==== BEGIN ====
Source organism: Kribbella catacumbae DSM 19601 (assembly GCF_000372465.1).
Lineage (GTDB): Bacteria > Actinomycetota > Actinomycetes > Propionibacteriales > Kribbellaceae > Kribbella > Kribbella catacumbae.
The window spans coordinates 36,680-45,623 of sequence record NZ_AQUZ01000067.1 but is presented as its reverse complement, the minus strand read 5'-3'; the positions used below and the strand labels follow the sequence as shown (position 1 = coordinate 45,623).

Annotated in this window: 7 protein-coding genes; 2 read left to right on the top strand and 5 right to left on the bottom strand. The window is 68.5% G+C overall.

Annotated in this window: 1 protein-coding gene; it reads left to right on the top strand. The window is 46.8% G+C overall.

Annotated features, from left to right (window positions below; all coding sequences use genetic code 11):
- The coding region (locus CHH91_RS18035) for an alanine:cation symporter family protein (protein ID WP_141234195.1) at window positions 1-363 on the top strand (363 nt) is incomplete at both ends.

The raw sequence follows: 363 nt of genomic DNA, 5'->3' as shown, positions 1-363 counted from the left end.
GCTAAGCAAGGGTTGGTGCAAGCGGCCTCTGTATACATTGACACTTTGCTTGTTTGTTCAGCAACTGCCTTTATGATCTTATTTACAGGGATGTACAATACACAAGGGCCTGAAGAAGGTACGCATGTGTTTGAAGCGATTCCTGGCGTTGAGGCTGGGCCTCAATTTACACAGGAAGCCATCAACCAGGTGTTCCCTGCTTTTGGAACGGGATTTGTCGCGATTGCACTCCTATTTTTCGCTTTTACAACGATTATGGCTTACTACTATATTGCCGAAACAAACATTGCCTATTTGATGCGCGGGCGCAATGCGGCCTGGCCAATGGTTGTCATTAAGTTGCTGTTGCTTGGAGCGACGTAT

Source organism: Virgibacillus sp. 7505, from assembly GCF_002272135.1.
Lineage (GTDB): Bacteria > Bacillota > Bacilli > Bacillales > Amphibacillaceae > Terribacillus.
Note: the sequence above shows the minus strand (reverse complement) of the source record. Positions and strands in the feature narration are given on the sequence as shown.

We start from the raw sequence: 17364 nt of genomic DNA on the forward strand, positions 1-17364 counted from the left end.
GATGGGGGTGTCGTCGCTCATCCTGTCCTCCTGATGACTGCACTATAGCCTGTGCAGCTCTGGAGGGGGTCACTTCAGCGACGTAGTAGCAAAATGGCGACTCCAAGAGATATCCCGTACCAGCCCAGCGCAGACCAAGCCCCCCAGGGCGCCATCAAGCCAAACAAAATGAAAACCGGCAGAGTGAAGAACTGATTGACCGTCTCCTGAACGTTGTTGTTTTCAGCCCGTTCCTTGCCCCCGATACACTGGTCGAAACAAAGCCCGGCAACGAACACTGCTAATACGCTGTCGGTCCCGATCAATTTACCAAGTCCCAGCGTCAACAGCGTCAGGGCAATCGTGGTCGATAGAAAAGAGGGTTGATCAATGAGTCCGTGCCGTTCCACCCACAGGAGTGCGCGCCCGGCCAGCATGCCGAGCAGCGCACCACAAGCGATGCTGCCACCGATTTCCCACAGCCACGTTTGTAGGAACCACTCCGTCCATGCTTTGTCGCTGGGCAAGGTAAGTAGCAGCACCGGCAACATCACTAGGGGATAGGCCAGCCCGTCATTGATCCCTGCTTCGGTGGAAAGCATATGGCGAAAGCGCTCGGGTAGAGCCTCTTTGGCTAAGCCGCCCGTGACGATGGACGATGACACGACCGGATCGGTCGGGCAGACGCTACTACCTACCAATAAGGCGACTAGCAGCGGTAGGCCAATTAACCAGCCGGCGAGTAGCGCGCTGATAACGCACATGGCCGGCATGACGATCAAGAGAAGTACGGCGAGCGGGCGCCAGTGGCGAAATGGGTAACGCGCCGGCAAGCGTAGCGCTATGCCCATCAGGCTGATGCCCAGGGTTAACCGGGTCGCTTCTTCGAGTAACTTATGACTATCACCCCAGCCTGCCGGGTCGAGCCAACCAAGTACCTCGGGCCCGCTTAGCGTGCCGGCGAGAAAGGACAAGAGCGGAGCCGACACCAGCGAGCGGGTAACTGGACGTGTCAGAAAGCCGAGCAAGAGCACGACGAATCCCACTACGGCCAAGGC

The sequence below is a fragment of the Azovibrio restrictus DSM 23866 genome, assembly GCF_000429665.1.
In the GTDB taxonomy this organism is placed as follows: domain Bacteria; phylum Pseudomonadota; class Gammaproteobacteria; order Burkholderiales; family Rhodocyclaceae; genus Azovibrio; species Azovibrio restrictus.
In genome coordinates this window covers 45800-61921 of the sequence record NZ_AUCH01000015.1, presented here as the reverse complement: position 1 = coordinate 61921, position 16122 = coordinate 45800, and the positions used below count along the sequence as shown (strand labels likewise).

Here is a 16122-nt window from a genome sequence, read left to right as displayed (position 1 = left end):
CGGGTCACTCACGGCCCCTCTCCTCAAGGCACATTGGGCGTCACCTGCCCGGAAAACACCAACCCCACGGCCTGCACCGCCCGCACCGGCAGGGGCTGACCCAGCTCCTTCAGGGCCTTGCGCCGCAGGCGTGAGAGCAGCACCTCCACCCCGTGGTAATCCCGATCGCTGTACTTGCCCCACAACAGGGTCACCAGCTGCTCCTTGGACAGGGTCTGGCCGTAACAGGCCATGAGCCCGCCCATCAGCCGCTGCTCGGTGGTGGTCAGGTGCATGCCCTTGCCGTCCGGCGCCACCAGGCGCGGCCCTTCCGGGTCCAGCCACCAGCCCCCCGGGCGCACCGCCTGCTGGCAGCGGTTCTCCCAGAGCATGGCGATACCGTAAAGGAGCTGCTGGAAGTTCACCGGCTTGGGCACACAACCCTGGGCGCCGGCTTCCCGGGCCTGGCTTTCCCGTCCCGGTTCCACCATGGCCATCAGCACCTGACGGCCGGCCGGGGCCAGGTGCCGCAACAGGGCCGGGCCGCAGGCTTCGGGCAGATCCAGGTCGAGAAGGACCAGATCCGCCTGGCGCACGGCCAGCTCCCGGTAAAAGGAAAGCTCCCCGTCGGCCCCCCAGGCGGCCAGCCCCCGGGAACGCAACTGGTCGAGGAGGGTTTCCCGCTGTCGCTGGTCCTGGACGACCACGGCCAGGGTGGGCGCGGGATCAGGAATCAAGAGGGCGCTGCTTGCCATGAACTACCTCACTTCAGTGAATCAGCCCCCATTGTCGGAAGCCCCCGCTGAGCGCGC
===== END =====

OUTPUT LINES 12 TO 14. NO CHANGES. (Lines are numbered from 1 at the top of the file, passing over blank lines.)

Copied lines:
Note: the sequence above shows the minus strand (reverse complement) of the source record. Positions and strands in the feature narration are given on the sequence as shown.

We start from the raw sequence: 17364 nt of genomic DNA on the forward strand, positions 1-17364 counted from the left end.
GATGGGGGTGTCGTCGCTCATCCTGTCCTCCTGATGACTGCACTATAGCCTGTGCAGCTCTGGAGGGGGTCACTTCAGCGACGTAGTAGCAAAATGGCGACTCCAAGAGATATCCCGTACCAGCCCAGCGCAGACCAAGCCCCCCAGGGCGCCATCAAGCCAAACAAAATGAAAACCGGCAGAGTGAAGAACTGATTGACCGTCTCCTGAACGTTGTTGTTTTCAGCCCGTTCCTTGCCCCCGATACACTGGTCGAAACAAAGCCCGGCAACGAACACTGCTAATACGCTGTCGGTCCCGATCAATTTACCAAGTCCCAGCGTCAACAGCGTCAGGGCAATCGTGGTCGATAGAAAAGAGGGTTGATCAATGAGTCCGTGCCGTTCCACCCACAGGAGTGCGCGCCCGGCCAGCATGCCGAGCAGCGCACCACAAGCGATGCTGCCACCGATTTCCCACAGCCACGTTTGTAGGAACCACTCCGTCCATGCTTTGTCGCTGGGCAAGGTAAGTAGCAGCACCGGCAACATCACTAGGGGATAGGCCAGCCCGTCATTGATCCCTGCTTCGGTGGAAAGCATATGGCGAAAGCGCTCGGGTAGAGCCTCTTTGGCTAAGCCGCCCGTGACGATGGACGATGACACGACCGGATCGGTCGGGCAGACGCTACTACCTACCAATAAGGCGACTAGCAGCGGTAGGCCAATTAACCAGCCGGCGAGTAGCGCGCTGATAACGCACATGGCCGGCATGACGATCAAGAGAAGTACGGCGAGCGGGCGCCAGTGGCGAAATGGGTAACGCGCCGGCAAGCGTAGCGCTATGCCCATCAGGCTGATGCCCAGGGTTAACCGGGTCGCTTCTTCGAGTAACTTATGACTATCACCCCAGCCTGCCGGGTCGAGCCAACCAAGTACCTCGGGCCCGCTTAGCGTGCCGGCGAGAAAGGACAAGAGCGGAGCCGACACCAGCGAGCGGGTAACTGGACGTGTCAGAAAGCCGAGCAAGAGCACGACGAATCCCACTACGGCCAAGGC